Strange Mercy

"... and what doth the LORD require of thee, but to do justly, and to love mercy, and to walk humbly with thy God?"

Location: Mid-Atlantic Sprawl, United States

I'm a former idealist turned 'defensive pessimist' who has concluded, after living on two coasts, two continents, and an island, that most of us spend our lives as prey, economically and psychologically. Awareness is the key to understanding this; but once we understand it, we may transcend it, choosing, when we can, to be neither prey nor predator.

Thursday, April 19, 2007

In Honor of Liviu Librescu

From the Jerusalem Post:

"As Jews worldwide honored on Monday the memory of those who were murdered in the Holocaust, a 76-year-old survivor sacrificed his life to save his students in Monday's shooting at Virginia Tech College that left 33 dead and over two dozen wounded.

Professor Liviu Librescu, 76, threw himself in front of the shooter when the man attempted to enter his classroom. The Israeli mechanics and engineering lecturer was shot to death, "but all the students lived - because of him," Virginia Tech student Asael Arad - also an Israeli - told Army Radio.

Several of Librescu's other students sent e-mails to his wife, Marlena, telling of how he had blocked the gunman's way and saved their lives, said Librescu's son, Joe.

"My father blocked the doorway with his body and asked the students to flee," Joe Librescu said in a telephone interview from his home outside of Tel Aviv. "Students started opening windows and jumping out."

Librescu was respected in his field, his son said."

What words are worthy of such a man? Only the Word itself. From the Book of Ecclesiasticus [also called Sirach]: 44:1-10, 13-14:

Let us now praise famous men,
  And our fathers in their generations.
The Lord apportioned to them great glory,
  his majesty from the beginning.
There were those who ruled in their kingdoms,
  and were men renowned for their power,
giving counsel by their understanding,
  and proclaiming prophecies;
leaders of the people in their deliberations
  and in understanding of learning for the people,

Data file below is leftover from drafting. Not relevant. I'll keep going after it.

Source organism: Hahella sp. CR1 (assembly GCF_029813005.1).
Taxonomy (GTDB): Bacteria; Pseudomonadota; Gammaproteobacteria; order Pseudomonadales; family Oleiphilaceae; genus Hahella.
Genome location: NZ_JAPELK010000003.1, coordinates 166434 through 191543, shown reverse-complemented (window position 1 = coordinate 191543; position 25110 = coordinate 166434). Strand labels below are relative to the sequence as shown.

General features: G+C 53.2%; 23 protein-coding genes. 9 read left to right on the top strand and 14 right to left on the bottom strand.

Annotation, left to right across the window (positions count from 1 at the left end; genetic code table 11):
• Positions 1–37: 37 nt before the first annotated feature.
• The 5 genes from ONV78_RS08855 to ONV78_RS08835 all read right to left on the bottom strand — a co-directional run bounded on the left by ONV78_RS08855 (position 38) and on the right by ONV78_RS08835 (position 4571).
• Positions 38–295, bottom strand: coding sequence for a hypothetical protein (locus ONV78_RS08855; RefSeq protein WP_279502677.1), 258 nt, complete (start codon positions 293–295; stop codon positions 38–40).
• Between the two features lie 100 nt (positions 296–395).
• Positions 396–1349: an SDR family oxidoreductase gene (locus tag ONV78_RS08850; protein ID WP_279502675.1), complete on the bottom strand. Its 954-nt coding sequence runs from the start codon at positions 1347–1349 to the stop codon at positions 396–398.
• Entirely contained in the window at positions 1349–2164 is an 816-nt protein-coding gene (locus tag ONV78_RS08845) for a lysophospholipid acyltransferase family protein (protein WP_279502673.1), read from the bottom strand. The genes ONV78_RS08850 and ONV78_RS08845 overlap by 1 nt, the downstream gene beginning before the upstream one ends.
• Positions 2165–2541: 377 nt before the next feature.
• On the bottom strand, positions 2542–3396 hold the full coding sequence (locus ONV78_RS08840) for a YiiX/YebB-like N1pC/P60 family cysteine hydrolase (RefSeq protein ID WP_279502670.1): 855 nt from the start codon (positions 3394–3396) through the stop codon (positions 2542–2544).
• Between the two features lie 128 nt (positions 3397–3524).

wise in their words of instruction;
those who composed musical tunes,
  and set forth verses in writing;
rich men furnished with resources,
  living peaceably in their habitations --
all these were honored in their generations,
  and were the glory of their times.

There are some of them who have left a name,
  So that men declare their praise.
And there are some who have no memorial,
  who have perished as though they had not lived;
they have become as though they had not been born,
  and so have their children after them.

But these were men of mercy,
  Whose righteous deeds have not been forgotten.
Their posterity will continue for ever,
  and their glory will not be blotted out.
Their bodies were buried in peace,
  and their name lives to all generations.

May you know eternal peace, eternal light, eternal love, Professor Librescu; and may your name live to all generations.

Wednesday, April 18, 2007

Rejoice, Ye Daughters

Consider the radical feminist nature of God and of Christ:

Christ was descended from - among other women - Ruth, a Moabite [Obed, her son by Boaz: Luke 3:32], and Rahab, a reformed prostitute [Joshua 2 and 6, Matthew 1:5 - note Rahab is the mother of Boaz, whom Ruth the Moabite married].

His first revelation of His Messianic nature was to a Samaritan woman, living 'in sin', in her sixth relationship [John 4:7-26].

There were women among His disciples [Luke 24:22 - 24, as one example].

The disciple who first discovered His empty tomb, after the Resurrection, was Mary Magdalene, yet another reformed prostitute [John 20:1 - 18; see also Luke 24:22 - 24];

and lest we forget... his mother was as yet unmarried when she conceived him.

We easily forget that small detail, so easily forget just how much really was asked of her. Give up your reputation, child; risk not merely the scorn and rejection of your fiance, the pity and condemnation of your family and friends, but even risk being put to death, to bear this Gift.

-- Mary said Yes to the angel.

-- Rahab said Yes on the walls of Jericho.

-- Ruth said Yes to Naomi, and Yes to Boaz.

-- the Samaritan woman said Yes to Christ.

-- Magdalene said Yes to God.

They all said Yes to God.

These were human women, women of flesh and blood, women who were, or were willing to be seen as, different; foreign; alien; other; "less than", to the eyes of the world.

They were not the choices of a fusty, dusty God, but of a Lord filled with love and light and wry laughter, glad to be eating and drinking with publicans and sinners [Matthew 9: 10 - 11, Matthew 11:19; Mark 2:15 - 16, Luke 5:30, 7:34, 15:1].

He holds out His hands to all of us, to every woman everywhere, mocking our pretensions as He teaches us that the greatest virtue is not Virtue, but a heart that is willing to follow where He leads, a mind and a strength sufficient to allow Him to turn us from dross into gold.

Rejoice, ye Daughters!

Saturday, April 14, 2007

Saints Alive

You meet saints everywhere. They can be anywhere. They are people behaving decently in an indecent society.

-- Kurt Vonnegut

It is warmer than usual here.
Alone in the stacks I pause to breathe,
Smell decades of musty journals
Dry, faint, like the breath of old men
Whose lives have here been gathered,
Trimmed, neatly bound, to be rifled
By the questing minds of strangers.

A woman in a light grey sweater
Leans intently over a page.
Her hair spills forward to frame her face
As she writes
Birthing ideas
Amid these dry relics of scholars innumerable.

Will my memento mori
Be lost on a library shelf,
Dust I am to dust returning
Until even the pages crumble?

© 1983